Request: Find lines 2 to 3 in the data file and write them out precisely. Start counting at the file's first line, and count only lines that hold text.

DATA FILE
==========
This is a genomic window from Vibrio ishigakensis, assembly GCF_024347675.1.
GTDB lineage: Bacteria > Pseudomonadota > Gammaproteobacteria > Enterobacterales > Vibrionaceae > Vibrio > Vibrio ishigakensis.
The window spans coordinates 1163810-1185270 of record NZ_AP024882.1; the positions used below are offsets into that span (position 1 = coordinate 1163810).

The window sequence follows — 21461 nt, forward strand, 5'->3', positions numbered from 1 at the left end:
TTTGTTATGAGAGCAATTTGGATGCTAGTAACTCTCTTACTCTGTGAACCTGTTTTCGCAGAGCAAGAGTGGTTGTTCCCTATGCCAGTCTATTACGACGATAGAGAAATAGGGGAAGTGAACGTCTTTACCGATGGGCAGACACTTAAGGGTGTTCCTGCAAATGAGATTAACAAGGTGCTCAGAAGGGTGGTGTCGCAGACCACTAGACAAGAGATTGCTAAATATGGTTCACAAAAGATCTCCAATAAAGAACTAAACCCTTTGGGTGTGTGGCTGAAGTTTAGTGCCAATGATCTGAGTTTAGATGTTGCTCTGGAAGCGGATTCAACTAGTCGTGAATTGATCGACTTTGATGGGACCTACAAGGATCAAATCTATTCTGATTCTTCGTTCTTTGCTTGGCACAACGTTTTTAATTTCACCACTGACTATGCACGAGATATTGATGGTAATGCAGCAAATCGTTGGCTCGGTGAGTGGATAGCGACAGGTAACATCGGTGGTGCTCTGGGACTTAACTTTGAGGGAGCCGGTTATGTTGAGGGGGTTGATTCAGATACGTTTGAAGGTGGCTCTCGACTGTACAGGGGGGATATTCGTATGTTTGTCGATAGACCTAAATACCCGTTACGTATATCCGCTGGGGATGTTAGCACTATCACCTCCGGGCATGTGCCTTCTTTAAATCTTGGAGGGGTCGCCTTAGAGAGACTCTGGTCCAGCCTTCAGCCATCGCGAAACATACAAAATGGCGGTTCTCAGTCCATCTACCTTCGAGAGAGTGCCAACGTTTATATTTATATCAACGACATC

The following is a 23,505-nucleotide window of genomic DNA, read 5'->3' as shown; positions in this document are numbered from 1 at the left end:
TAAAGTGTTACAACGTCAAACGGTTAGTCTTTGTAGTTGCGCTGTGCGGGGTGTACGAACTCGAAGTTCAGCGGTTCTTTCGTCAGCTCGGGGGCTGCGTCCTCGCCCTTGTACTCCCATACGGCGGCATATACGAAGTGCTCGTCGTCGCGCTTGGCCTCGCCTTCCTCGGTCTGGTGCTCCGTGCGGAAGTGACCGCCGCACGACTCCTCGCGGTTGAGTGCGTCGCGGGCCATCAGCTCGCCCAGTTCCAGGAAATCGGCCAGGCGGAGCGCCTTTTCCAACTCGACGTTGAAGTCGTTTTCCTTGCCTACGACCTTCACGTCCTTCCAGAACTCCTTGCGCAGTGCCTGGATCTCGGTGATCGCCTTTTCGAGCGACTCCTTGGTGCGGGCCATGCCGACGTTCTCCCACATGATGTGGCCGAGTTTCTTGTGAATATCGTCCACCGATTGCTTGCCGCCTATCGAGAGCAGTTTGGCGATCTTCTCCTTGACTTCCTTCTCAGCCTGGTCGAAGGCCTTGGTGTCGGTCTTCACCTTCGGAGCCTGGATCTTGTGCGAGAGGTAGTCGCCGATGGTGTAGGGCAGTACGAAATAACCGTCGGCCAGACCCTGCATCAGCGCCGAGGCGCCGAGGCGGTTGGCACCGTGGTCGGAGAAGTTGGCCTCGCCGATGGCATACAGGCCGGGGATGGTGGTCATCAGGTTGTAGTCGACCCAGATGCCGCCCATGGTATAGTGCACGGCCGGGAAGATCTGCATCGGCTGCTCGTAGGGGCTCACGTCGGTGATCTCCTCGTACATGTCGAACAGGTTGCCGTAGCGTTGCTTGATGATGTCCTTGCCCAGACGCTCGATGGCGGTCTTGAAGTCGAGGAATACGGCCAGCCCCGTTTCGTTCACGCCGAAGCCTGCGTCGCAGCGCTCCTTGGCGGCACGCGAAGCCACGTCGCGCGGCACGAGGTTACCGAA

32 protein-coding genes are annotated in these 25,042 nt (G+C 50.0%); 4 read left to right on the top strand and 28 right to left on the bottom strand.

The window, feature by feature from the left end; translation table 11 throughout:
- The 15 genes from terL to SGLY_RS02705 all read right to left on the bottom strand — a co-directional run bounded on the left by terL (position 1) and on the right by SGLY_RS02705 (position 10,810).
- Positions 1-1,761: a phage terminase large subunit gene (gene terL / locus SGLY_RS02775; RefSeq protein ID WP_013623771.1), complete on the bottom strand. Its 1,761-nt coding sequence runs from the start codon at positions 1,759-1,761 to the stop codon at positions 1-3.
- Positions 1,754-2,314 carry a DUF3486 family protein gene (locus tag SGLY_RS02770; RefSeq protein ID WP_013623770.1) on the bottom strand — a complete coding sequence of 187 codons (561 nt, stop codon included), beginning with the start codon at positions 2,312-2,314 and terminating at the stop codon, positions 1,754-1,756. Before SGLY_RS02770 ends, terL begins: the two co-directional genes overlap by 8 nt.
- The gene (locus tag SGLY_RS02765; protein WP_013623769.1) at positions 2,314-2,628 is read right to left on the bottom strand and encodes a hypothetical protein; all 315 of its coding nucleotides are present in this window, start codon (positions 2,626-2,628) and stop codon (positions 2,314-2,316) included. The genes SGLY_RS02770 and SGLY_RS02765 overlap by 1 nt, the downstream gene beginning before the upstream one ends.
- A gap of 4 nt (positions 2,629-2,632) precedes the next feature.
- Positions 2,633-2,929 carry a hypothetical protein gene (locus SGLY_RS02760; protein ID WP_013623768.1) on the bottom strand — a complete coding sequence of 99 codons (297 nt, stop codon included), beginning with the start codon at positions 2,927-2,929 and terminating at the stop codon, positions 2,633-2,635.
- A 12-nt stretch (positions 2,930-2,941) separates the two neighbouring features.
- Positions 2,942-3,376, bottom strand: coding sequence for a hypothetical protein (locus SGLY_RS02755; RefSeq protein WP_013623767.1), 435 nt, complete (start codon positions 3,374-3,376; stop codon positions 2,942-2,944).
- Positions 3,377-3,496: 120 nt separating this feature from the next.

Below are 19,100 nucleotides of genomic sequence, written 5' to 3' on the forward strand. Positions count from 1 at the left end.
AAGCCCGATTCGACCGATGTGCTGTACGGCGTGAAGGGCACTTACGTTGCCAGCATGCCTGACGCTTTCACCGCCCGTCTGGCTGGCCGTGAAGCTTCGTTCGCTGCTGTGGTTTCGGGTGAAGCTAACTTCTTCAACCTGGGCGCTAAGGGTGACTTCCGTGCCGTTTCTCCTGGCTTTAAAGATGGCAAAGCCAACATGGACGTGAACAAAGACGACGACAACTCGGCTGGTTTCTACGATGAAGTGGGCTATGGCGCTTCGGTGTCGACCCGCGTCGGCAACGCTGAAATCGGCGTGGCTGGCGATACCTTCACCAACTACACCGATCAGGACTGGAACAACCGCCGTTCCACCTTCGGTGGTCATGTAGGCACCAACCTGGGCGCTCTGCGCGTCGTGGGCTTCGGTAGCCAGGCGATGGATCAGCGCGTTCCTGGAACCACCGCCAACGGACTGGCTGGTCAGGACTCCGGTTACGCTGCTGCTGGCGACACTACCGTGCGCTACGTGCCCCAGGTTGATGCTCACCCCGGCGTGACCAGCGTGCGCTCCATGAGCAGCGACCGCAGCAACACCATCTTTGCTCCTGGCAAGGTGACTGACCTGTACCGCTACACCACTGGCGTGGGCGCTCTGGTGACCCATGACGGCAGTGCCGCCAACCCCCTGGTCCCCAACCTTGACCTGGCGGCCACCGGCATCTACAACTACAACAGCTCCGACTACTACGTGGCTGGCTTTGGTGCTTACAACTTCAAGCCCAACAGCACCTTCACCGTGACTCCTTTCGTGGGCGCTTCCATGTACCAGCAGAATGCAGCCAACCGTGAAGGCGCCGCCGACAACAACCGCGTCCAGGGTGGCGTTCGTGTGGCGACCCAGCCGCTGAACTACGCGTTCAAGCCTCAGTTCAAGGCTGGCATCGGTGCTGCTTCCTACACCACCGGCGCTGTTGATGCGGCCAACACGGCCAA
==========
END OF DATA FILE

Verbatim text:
GTDB lineage: Bacteria > Pseudomonadota > Gammaproteobacteria > Enterobacterales > Vibrionaceae > Vibrio > Vibrio ishigakensis.
The window spans coordinates 1163810-1185270 of record NZ_AP024882.1; the positions used below are offsets into that span (position 1 = coordinate 1163810).